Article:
Shoulder & Upper Back Pain Cycling – UPDATED 2022
Many people that spend multiple hours on a road bike experience upper back pain when cycling.
Cycling for a long time can often cause you to roll your shoulders forward. This results in stiffness in the shoulders and upper back.
People that experience this often struggle to ride more than an hour without discomfort. So how do you prevent upper back pain when cycling, and what can you do to stop shoulder pain?
In this article, we discuss the cause of upper back pain when cycling and the reason you may experience shoulder pain on a ride.
If you want to learn more about upper back pain caused by cycling, continue reading.
Upper Back Pain Cycling – Complete Guide
Upper back pain cycling is a common occurrence within the road cycling community. That is because the traditional way of sitting on a road bike generally causes rounding of the shoulders, which then causes tightness of the thoracic spine. Tightness then expands to the neck and bottom of the rib cage and shoulders.
Other people may experience upper back pain cycling after a long day at work.
This is caused by sitting for long periods at a desk when the shoulders, spine, and back and consistently in the same position for multiple hours. Then when you head out for a ride you typically have the same back position on the bike.
People that don’t work at a desk during the day can still experience upper back pain cycling. This can be caused by the wrong bike position, poor core strength, and even overreaching.
Either way, if you experience a sore upper back when cycling there are some things you can do to prevent it.
What Causes Upper Back Pain When Cycling?
Working long hours at a desk and lack of flexibility are generally the most common causes of upper back pain when cycling. Sitting at a desk all day, compresses and rounds your shoulders. Which then can cause stiffness and lack of mobility on the bike. Then when you add this to sitting in a fixed position for multiple hours at a time, it’s not uncommon for people to feel uncomfortable.
If you are one of these people it is important to spend more time standing up during the day. Doing so will reduce the time you spend rounding out the shoulders and compressing the back. Alternatively, things like foam rolling at lunchtime and standing up at your desk can help reduce symptoms when you head out on the bike.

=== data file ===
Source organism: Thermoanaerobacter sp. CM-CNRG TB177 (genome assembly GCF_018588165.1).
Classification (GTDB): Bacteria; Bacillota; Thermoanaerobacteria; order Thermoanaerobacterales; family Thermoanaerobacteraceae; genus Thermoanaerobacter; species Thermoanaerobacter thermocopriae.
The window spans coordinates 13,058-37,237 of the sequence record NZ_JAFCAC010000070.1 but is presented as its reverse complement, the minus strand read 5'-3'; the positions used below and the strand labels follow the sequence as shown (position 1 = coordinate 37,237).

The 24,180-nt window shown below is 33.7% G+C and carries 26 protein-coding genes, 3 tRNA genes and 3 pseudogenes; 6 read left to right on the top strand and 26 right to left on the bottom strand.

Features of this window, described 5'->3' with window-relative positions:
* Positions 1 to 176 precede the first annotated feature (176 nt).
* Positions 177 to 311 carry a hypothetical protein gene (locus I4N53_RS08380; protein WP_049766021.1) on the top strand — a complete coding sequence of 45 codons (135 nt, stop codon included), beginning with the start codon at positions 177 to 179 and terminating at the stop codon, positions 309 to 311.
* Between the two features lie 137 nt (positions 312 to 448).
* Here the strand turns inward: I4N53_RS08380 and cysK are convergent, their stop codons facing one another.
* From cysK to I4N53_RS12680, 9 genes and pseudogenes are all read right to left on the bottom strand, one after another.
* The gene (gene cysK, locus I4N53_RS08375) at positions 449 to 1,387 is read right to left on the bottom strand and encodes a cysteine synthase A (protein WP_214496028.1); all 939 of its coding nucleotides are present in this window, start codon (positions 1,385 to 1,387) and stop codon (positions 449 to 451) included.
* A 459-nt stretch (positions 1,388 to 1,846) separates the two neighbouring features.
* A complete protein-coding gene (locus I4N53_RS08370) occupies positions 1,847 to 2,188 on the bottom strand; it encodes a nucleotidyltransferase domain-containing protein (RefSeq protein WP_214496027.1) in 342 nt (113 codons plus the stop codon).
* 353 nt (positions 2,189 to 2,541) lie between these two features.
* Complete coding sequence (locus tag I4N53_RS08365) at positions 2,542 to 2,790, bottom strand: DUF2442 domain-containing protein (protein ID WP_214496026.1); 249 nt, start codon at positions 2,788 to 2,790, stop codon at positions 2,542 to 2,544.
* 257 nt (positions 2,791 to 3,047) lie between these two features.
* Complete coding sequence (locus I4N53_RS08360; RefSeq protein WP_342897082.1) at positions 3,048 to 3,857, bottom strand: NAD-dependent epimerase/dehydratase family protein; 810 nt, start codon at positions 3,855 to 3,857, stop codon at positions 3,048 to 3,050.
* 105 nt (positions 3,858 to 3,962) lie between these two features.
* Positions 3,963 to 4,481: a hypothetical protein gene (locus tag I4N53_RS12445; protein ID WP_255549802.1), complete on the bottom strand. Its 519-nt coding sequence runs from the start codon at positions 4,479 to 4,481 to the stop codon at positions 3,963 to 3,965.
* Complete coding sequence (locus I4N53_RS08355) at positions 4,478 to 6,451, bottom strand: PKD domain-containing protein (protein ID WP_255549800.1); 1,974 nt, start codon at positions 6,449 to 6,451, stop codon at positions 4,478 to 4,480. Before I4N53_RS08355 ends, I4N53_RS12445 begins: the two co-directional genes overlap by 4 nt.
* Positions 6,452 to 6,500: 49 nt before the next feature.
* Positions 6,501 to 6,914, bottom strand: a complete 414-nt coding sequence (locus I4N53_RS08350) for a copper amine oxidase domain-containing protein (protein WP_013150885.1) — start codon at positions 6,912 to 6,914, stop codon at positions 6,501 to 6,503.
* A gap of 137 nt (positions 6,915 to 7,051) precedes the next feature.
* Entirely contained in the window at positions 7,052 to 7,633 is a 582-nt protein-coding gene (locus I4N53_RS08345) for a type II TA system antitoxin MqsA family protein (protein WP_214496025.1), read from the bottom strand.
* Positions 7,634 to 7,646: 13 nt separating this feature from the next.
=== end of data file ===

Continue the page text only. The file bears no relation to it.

However, some other people don’t work at a desk all day and still experience upper back pain cycling.
For these people, it is mostly their bike position.
Sitting too far forward in the bike loads the shoulders and arms more. resulting in a fatigued and tight upper body. So if you experience tight shoulders cycling and also numb hands, you are most likely seated too far forward.
If this is the case, try shifting your saddle back 0.5-1cm. This will help your pelvis to bear more of the load, which will result in less stress on the shoulders, arms, and back. Thus reducing the load on the upper back.
Other things like handlebars, can cause a tight upper back. This usually happens when the handlebars are too narrow or too wide, causing the shoulders to tense during riding.
If you experience upper back pain cycling, speak to a qualified bike fitter as the can help find the cause of the issue if it is position orientated.
How to Prevent Upper Back Pain When Cycling?
Luckily there are a few ways to prevent upper back pain when cycling.
First is to see if the cause of your back pain is position-related.
That means looking at your position to see if you are too compressed in the upper body or too stretched out. Because both positions can cause pain in the shoulders and back.
Alternatively, check your handlebar width against your shoulders. Riding a too narrow or wide handlebar can compress and round out the shoulder blades causing compression in the upper back.
Other things like saddle height and saddle fore-aft are major causes of upper back pain cycling.
You can read our article about bike position here if you are struggling to set up your bike position.
Secondly is to spend some time off the bike working on your upper back mobility. Things like stretching and foam rolling are a great way to keep mobility and suppleness in the upper and lower back.
Trapezius Pain Cycling – What Should You know?
If you experience pain in the upper back when riding, you may also feel stiffness and pain in the trapezius muscles. The trapezius muscle is an area that takes a lot of load when cycling. This is because it is at the point where the neck changes to a more curved position, something that is often exaggerated when cycling.
This is often caused by the position or reach to the handlebars. A bike that has a too short reach can often exaggerate the curve in the neck, thus resulting in more stress on the trapezius muscle.
However, handlebar height is often a factor too. A handlebar height that is too low and requires more stress on the neck can result in trapezius pain.
If you experience trapezius pain when cycling, you are most likely experiencing upper back pain too.
So, looking at your position and mobility will help prevent future issues. However, if neither of these helps fix your upper back issue, talk to a qualified physiotherapist. They can look at strengthening exercises as well as massage to help relieve any pain or tightness you may have.